After 20 years on the air, SVU still isn't, well, dun dun. NBC renewed Law & Order: SVU for Season 21 — officially breaking a record to make the show the longest-running primetime live action series in TV history. Per Deadline, the previous record was held by the original Law & Order (1990-2010) and Gunsmoke (1955-75), both airing 20 season each.
What's more: The NYPD crime procedural's star, Mariska Hargitay AKA Lt. Olivia Benson, will also become the longest-running character of all time in the same genre. For her part, when Season 21 begins airing this fall, Hargitay will also surpass Gunsmoke‘s James Arness and Milburn Stone, as well as Kelsey Grammer, who played Dr. Frasier Crane on both Cheers and Frasier.
“I’m deeply proud to be a part of this groundbreaking show, and humbled to make television history today,” Hargitay said in a statement via NBC. “The longevity and continued success of SVU is a testament not only to the show’s powerful storytelling and ability to connect with viewers, but to its necessity. We have told important stories for 20 years, and we will continue to tell them.”
The Emmy winning actor, who's played Lt. Benson since Season 1, further celebrated the milestones on Twitter, writing: "20 years ago, we started a conversation. We're not finished. I'm profoundly proud of how far we've come. Prouder still of how far we'll go. We've all broken this ground together. #SVUSeason21"
Indeed, SVU (short for Special Victims Unit) features an "elite squad" of detectives who investigate "especially heinous" sexually based offenses (as anyone who's seen the beginning of any of the series' more than 450 episodes is well aware). Off screen, fighting to eradicate these crimes has also long been a personal mission for Hargitay, whose Joyful Heart Foundation aims to "transform society’s response to sexual assault, domestic violence, and child abuse, support survivors’ healing, and end this violence forever," per the organization's website.
In 2018, Hargitay also produced the HBO documentary I Am Evidence, which detailed the backlog of the over 200,000 untested rape kits in police department storage facilities all over America. "With the statistics that I saw and the platform that I was given and the pain that I witnessed and the injustice that I saw, it was just too much," Hargitay told Bustle of her fierce advocacy, in an interview last year. "I didn’t know what to do with it. I wanted to respond to it. It felt like a calling. It felt like not an accident. It felt like I’m supposed to do something."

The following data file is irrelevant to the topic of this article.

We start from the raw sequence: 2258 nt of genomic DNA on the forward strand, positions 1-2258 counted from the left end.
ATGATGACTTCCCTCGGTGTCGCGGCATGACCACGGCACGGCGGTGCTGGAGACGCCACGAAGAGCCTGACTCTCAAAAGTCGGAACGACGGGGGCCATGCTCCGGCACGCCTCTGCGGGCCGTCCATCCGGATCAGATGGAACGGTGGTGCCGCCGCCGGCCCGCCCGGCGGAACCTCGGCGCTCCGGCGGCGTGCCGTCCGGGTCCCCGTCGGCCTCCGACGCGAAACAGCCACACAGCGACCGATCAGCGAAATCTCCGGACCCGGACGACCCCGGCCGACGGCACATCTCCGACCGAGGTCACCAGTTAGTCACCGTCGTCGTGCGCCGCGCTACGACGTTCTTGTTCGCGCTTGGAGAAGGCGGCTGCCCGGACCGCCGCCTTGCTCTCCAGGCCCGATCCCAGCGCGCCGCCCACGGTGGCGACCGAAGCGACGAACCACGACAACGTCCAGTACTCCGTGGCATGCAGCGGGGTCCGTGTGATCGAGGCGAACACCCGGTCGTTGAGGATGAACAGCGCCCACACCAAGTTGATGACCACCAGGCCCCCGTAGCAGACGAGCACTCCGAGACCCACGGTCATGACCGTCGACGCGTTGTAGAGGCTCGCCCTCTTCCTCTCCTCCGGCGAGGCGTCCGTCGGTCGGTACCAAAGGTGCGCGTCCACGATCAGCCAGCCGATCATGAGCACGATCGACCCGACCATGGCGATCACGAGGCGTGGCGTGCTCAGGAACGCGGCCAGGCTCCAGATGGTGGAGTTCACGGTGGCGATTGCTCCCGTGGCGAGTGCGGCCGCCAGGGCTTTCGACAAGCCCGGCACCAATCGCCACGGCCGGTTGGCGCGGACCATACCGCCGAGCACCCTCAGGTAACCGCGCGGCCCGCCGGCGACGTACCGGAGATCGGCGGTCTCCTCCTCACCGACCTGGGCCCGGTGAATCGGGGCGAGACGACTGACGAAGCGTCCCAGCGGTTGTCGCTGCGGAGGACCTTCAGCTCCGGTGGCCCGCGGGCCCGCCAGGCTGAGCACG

None of this has gone unnoticed by series creator and executive producer Dick Wolf. He also reacted to the history-making news in a statement:
“As SVU moves into its third decade, Mariska has become an iconic figure as a star, advocate and crusader for women. She is an enduring champion of the movement to end sexual violence, and dozens of episodes have dealt with the very same issues that have shifted into the spotlight in this country in the past two years. Mariska is a delight as #1 on the call sheet and, to me, a true friend.”
Although Hargitay is the sole member of the original cast still starring in the series, her current costars include: Ice-T (Sgt. Odafin “Fin” Tutuola), Kelli Giddish (Det. Amanda Rollins), Peter Scanavino (Det. Sonny Carisi), and Philip Winchester (Asst. District Attorney Peter Stone.)
Not all of them will be back for the next installment, however. As Winchester tweeted on March 29, this season will be the last for Peter Stone. (Side note: NBC declined to confirm his departure, per TVLine.) As the actor shared on social media, "Sadly for me, Peter stone and his “the facts don’t care about you’re [sic] feelings” attitude will not be returning. A huge tip of the hat to my amazing fans and not so big of fans. You ALL make me work harder. Thank you! See you on the next adventure."
While he joins a long line of actors who have left the show over the years, Hargitay has remained the SVU's anchor. Now, she — and the show itself — will continue to lead the charge into further making TV history ands sharing a crucial message.